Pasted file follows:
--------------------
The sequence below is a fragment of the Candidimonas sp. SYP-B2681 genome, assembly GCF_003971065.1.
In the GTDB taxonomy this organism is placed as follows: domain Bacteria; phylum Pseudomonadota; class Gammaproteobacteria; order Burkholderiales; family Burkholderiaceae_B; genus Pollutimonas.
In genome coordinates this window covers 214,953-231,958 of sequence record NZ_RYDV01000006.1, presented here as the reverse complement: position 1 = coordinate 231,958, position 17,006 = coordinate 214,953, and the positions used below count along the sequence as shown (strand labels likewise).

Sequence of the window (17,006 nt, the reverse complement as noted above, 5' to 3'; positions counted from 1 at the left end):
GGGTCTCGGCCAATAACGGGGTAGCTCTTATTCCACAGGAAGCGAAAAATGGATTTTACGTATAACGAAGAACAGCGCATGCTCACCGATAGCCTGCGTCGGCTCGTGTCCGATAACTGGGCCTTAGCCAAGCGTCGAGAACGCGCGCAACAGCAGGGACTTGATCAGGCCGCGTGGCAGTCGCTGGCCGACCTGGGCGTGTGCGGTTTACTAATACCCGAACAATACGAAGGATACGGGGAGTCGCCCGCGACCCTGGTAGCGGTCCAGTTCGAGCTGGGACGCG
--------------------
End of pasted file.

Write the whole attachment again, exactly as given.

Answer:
The sequence below is a fragment of the Candidimonas sp. SYP-B2681 genome, assembly GCF_003971065.1.
In the GTDB taxonomy this organism is placed as follows: domain Bacteria; phylum Pseudomonadota; class Gammaproteobacteria; order Burkholderiales; family Burkholderiaceae_B; genus Pollutimonas.
In genome coordinates this window covers 214,953-231,958 of sequence record NZ_RYDV01000006.1, presented here as the reverse complement: position 1 = coordinate 231,958, position 17,006 = coordinate 214,953, and the positions used below count along the sequence as shown (strand labels likewise).

Sequence of the window (17,006 nt, the reverse complement as noted above, 5' to 3'; positions counted from 1 at the left end):
GGGTCTCGGCCAATAACGGGGTAGCTCTTATTCCACAGGAAGCGAAAAATGGATTTTACGTATAACGAAGAACAGCGCATGCTCACCGATAGCCTGCGTCGGCTCGTGTCCGATAACTGGGCCTTAGCCAAGCGTCGAGAACGCGCGCAACAGCAGGGACTTGATCAGGCCGCGTGGCAGTCGCTGGCCGACCTGGGCGTGTGCGGTTTACTAATACCCGAACAATACGAAGGATACGGGGAGTCGCCCGCGACCCTGGTAGCGGTCCAGTTCGAGCTGGGACGCG